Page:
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    Wageningen PhD theses

    This database contains bibliographic descriptions of all Wageningen University PhD theses from 1920 onwards. It is updated on a daily basis by WUR Library.

    Author abstracts and/or summaries are added to all descriptions. A link to the full text dissertation is added to the bibliographic description. In a few cases, no electronic version is available, mostly because of copyright issues.

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    mail icon WUR Library, 9 july 2012


Record number 1979185
Title Evaluating land use options at the wildlife/livestock interface: an integrated spatial land use analysis
show extra info.
Petronella Chaminuka
Author(s) Chaminuka, P.
Publisher [S.l. : s.n.]
Publication year 2012
Description VI, 258 p fig., graf., tab
Notes Proefschrift Wageningenshow all notes
Met lit. opg. - Met samenvatting in het Engels en Nederlands
ISBN 9789461731333
Tutors Ierland, Prof. dr. E.C. van ; Zijpp, Prof. dr. ir. A.J. van der ; McCrindle, Prof. dr. C.M.E. ; Groeneveld, Dr. ir. R.A.
Graduation date 2012-01-18
Dissertation no. 5168
Author abstract show abstract
In Africa, rural development and biodiversity conservation, are both important, but sometimes
potentially conflicting priorities. Most rural areas adjacent to wildlife protected areas in Southern
Africa have high biodiversity potential, but are characterised by high poverty, unemployment,
and limited economic activity. The problems in these rural areas are further compounded by
problems of crop destruction, and livestock depredation by wildlife. Transfrontier conservation
areas (TFCAs), recently introduced in Southern Africa, have potential to address both
biodiversity and poverty alleviation through promotion of multiple land uses such as wildlife
ranching, tourism, livestock and crop production. It is however, not clear how these land uses
can be combined, and what the associated socio-economic costs and benefits of alternative land
use options in these areas are. This study proposed a spatial land use model for evaluating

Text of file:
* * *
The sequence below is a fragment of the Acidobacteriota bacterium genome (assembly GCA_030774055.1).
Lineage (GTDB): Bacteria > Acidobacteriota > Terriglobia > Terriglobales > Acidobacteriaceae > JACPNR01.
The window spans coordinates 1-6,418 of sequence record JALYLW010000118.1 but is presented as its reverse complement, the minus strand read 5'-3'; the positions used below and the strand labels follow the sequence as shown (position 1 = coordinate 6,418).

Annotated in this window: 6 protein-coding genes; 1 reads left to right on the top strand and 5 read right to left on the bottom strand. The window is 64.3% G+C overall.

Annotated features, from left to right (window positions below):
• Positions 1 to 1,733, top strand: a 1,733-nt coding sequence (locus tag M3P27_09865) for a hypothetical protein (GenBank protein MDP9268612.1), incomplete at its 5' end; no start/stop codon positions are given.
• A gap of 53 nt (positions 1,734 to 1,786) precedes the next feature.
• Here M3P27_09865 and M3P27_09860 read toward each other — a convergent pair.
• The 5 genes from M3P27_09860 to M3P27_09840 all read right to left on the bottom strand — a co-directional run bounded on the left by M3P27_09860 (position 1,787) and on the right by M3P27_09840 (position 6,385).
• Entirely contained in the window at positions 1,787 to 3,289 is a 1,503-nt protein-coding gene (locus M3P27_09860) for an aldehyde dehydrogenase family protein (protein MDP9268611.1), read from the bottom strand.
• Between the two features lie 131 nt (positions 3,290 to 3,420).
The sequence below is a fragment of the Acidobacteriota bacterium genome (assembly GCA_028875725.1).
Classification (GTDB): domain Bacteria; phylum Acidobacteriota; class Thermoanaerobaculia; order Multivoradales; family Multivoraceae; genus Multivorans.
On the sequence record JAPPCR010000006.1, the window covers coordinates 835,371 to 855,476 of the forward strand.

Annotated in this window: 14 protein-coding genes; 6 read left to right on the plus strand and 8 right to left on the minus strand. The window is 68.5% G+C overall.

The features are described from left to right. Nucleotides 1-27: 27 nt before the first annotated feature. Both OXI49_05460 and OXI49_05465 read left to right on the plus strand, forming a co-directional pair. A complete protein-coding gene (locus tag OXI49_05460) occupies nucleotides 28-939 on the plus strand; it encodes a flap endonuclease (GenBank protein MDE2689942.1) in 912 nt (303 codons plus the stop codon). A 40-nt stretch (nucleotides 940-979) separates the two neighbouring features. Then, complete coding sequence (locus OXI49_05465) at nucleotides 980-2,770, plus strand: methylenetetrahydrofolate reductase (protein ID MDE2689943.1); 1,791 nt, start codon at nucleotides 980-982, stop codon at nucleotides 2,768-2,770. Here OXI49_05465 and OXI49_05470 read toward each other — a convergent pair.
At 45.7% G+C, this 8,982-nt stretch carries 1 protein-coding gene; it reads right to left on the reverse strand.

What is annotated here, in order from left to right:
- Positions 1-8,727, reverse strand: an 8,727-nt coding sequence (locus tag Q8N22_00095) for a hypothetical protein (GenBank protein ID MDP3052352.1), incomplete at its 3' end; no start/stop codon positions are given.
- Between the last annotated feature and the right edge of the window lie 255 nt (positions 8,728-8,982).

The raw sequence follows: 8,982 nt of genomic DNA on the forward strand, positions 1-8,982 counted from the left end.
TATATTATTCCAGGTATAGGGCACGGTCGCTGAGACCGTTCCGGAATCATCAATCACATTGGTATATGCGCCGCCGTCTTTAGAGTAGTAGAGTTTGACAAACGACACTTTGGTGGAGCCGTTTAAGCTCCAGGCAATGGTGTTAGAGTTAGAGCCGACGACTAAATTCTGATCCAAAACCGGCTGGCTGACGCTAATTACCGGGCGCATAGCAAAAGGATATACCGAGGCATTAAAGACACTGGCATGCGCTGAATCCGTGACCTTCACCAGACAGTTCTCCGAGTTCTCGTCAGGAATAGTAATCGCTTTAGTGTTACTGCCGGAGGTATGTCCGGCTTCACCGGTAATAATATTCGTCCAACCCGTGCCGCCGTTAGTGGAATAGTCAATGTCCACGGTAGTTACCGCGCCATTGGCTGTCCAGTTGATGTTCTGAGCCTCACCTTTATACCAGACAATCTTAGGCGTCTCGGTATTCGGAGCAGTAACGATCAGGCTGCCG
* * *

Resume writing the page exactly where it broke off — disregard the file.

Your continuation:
alternative land uses and development pathways in these rural areas. The model maximised net
revenues from the land, assuming the presence of a social planner. The model proposed,
considered a range of socio-economic and biophysical factors, identified jointly with rural
communities. The study comprised five empirical chapters in which the following issues are
addressed; (i) socioeconomic risks associated with agriculture at the interface, and community
attitudes towards wildlife tourism land uses (ii) contribution of existing livelihood strategies to
household incomes, (iii) potential for tourism development and (iv) trade-offs in net revenues
between different options for land use. The case study areas was Mhinga, one of the rural areas
within the Great Limpopo TFCA in South Africa. The study area is situated on the north-western
border of Kruger National Park (KNP), next to the Punda Maria park gate. Results showed that
the costs by wildlife related damage such as livestock depredation and diseases, were higher than
the benefits in employment and subsidies from the park for households. As a consequence
attitudes towards wildlife by farmers were generally negative. There was also no mechanism to
compensate households incurring wildlife damage. Households living closer to the park had
more problems with wildlife damage. When the contribution of different livelihood activities to
household incomes were considered, the study found that the main sources of income were the
government welfare grants, formal employment and cattle farming. Cattle farmers were not in
support of introducing wildlife based land use activities as they considered them to impose costs
on other livelihood activities. Some community members were however of the opinion that
introducing wildlife tourism could create employment and improve household incomes,
especially for those households not engaged in cattle farming. When preferences of tourists,
towards supporting forms of ecotourism outside the KNP were analysed, through a choice
experiment approach, the study found that tourists were interested in village tours and crafts
markets, but generally reluctant to use accommodation facilities outside the park. Analysis of
options for land based development at the interface showed that existing land use practices were
not optimal. The model results indicate that, by introducing irrigation, tourism and wildlife land
uses, net revenues from land could be doubled in the future. It is concluded that, given the
socioeconomic and bio-physical constraints characteristic to the area, most income can be obtained by
combining all four land uses in the area in optimal proportions. Factors such as property rights,
and benefits distribution which could impact the ability of rural communities in the TFCA to
support, utilize and benefit from wildlife resources need to be addressed before any land use
changes are implemented.
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Keyword(s) wildlife / livestock / cattle / land use / rural communities / ecotourism / livelihoods
Categories Wildlife Conservation and Management / Rural Development
Publication type PhD thesis
Language English
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